As the UK takes up the European Union presidency and the single
currency hurtles ever closer, City firms are asking themselves how they
can achieve a more powerful voice with which to lobby Brussels.
They are, of course, hardly complete strangers to the European scene.
Some use PR firms in Brussels - Prudential uses Adamson Associates -
while others have their own offices there. NatWest Group is currently
doing a ’feasibility study’ on a possible Brussels office because, as
head of public affairs Amanda Jordan says, ’obviously, Europe has an
increasing relevance to our lives in the UK.’
Trade associations are also plugged in to the EU - the Association of
Unit Trusts and Fund Managers, for example, lobbies the Commission and
MEPs directly, and via its European trade association, the European
Federation of Investment Funds (FESSI). The British Bankers Association
sends ’a regular stream’ of its executives over to Brussels. In
addition, it employs PR firm European Public Policy Advisers to collect
’soft intelligence’ - available only to those who are in Brussels,
picking up ideas that are floated rather than written down.
City firms also have a third tier of information-gathering and
representation in Brussels, via the Treasury, the Bank of England, the
UK Permanent Representative and other official channels.
And then there is the Corporation of London. It has two people
monitoring Brussels developments, and a contract with GPC Market Access
That expires at the end of March and several firms are being asked to
pitch for it. The contract with GPC Market Access has traditionally
covered lobbying and information gathering on local government issues.
Now the Corporation, which sees its role as representing the interests
of City institutions, wants its Brussels lobbyist to focus on issues
affecting London’s financial sector.
The Corporation and leaders of City financial markets and trade
associations are discussing whether current ’ad hoc’, rather reactive
arrangements for representing their common interests in Europe, are
adequate. Corporation director of PR Tony Halmos says there are some
signs that the City favours a more co-ordinated effort on its behalf.
This would work on issues that affect a large proportion of City firms
such as the preparations for European economic and monetary union and
what is known as the ’ISDN directive’, which threatened the routine City
practice of taping employees’ telephone conversations. Taping is used to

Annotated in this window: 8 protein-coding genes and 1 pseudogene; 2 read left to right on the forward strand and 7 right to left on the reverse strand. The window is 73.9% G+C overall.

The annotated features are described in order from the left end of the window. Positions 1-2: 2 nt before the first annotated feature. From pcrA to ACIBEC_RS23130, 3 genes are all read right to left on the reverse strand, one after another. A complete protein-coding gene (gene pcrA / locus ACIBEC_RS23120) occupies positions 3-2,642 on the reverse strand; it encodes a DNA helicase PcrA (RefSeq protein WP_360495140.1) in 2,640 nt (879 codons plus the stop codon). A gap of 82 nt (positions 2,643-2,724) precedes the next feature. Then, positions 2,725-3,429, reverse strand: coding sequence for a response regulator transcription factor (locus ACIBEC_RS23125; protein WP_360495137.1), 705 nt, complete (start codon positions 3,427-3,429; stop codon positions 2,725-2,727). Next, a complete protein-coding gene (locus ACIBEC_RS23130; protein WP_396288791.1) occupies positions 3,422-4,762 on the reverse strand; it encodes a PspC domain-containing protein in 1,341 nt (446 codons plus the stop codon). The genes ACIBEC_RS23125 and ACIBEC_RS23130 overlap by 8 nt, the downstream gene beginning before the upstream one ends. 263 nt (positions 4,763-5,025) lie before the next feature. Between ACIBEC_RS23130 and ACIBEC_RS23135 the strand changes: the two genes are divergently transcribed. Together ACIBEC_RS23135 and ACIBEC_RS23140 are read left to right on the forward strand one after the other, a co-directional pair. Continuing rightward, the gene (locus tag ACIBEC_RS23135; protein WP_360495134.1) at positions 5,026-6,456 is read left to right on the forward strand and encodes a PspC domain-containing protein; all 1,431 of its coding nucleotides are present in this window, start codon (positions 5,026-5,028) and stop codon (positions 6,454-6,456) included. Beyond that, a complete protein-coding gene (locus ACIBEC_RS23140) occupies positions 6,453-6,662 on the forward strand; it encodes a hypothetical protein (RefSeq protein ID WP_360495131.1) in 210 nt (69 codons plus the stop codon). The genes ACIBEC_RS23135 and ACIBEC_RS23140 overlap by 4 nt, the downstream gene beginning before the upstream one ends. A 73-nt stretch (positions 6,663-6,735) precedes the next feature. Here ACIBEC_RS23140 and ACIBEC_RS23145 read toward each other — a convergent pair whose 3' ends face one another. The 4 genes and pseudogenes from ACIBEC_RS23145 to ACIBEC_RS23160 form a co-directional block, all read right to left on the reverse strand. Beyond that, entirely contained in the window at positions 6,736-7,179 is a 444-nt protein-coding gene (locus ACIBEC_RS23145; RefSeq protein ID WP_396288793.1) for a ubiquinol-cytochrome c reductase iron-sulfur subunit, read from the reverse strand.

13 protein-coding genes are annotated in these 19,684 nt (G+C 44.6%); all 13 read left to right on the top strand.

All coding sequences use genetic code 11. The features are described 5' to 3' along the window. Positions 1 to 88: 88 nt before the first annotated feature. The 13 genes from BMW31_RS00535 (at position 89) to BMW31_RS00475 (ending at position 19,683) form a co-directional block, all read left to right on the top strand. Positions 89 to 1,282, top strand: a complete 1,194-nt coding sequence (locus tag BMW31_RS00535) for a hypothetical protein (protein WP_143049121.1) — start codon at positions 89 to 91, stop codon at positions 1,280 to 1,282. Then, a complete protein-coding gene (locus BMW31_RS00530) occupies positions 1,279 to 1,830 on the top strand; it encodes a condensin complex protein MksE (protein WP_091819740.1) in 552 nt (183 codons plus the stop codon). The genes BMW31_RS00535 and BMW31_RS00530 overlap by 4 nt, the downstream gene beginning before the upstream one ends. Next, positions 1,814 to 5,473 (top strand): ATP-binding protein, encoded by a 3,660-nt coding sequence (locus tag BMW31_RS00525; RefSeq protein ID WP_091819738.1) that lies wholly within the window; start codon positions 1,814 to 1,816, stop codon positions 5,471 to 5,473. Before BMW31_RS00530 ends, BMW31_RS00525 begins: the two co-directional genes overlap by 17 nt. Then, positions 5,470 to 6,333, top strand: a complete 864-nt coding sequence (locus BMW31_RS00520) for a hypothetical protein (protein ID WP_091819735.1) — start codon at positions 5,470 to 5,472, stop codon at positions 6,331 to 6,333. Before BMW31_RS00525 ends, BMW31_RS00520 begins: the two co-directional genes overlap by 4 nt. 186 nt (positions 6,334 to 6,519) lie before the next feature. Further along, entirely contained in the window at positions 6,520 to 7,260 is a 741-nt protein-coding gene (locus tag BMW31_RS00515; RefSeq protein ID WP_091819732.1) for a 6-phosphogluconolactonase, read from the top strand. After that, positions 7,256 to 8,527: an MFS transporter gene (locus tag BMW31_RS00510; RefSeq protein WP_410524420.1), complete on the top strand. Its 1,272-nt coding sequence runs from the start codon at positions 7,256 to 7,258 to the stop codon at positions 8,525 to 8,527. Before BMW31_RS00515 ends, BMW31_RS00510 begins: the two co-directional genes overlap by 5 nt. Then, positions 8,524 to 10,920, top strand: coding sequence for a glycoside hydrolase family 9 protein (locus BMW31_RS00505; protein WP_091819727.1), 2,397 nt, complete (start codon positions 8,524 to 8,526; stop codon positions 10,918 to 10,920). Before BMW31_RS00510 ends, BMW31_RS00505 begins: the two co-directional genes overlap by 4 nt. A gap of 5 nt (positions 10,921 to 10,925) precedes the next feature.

help prevent financial fraud such as insider dealing.
One way to achieve a more co-ordinated City effort would be to establish
a City office in Brussels. This is ’not something we regard as a likely
imminent solution,’ says Halmos, but he agrees that the idea ’has some
merit’. If it were adopted, he adds, there would still be many
questions, such as who would run it, and how.
Two relatively recent developments enhance the attractiveness of such an
office. One is the UK’s self-exclusion from the first group of countries
adopting the single currency, and consequently from some of their
This has left many financial institutions feeling slightly
disenfranchised and unable to rely on the Government to represent them
on economic and monetary union, according to APCO Europe joint managing
director Brad Staples.
The second development is the creation of a new City regulator, the
Financial Services Authority. It is taking over from the Securities and
Investments Board and (to some extent) from the Bank of England. If the
FSA is less active then there may be a role for a City office in
Staples is surprised that there is not already a City office in
Brussels, which he says could help co-ordinate the activities of City
firms and other organisations. Alternatively, the same thing could be
achieved by a European spokesman for the City, who could establish its
reputation and relations with European politicians and officials. Most
important of all, says Staples, is a carefully co-ordinated, well
At Hill and Knowlton International, Belgium, managing director Elaine
Cruickshanks believes there is no single solution for representation in
Europe, ’but it is essential to be on the ground here in one shape or
form’. She recommends that the City discovers where the UK, other
governments and the Commission stand on particular issues and then build
coalitions issue by issue. ’Look for allies,’ she says.
This is a theme echoed by Alastair Defriez, director general of the
Takeover Panel and also a member of the IPR City and financial group
If City firms are all ’rowing their own particular canoe’ and looking
after their particular interests, then developments of very general
interest (such as the ISDN directive) may get missed. Defriez believes
that a collective City voice, especially if it is proactive, may carry
greater authority than a clamour of individual firms’ messages.
He warns however: ’A collective City voice must be seen as
representative of the cosmopolitan, international financial services
market that the City is, and not as a purely parochial, ’little
Englander’ body’. Creating the perception of a City-wide body would be
important, he adds, because the Commission and Parliament respond best
to views held in several countries.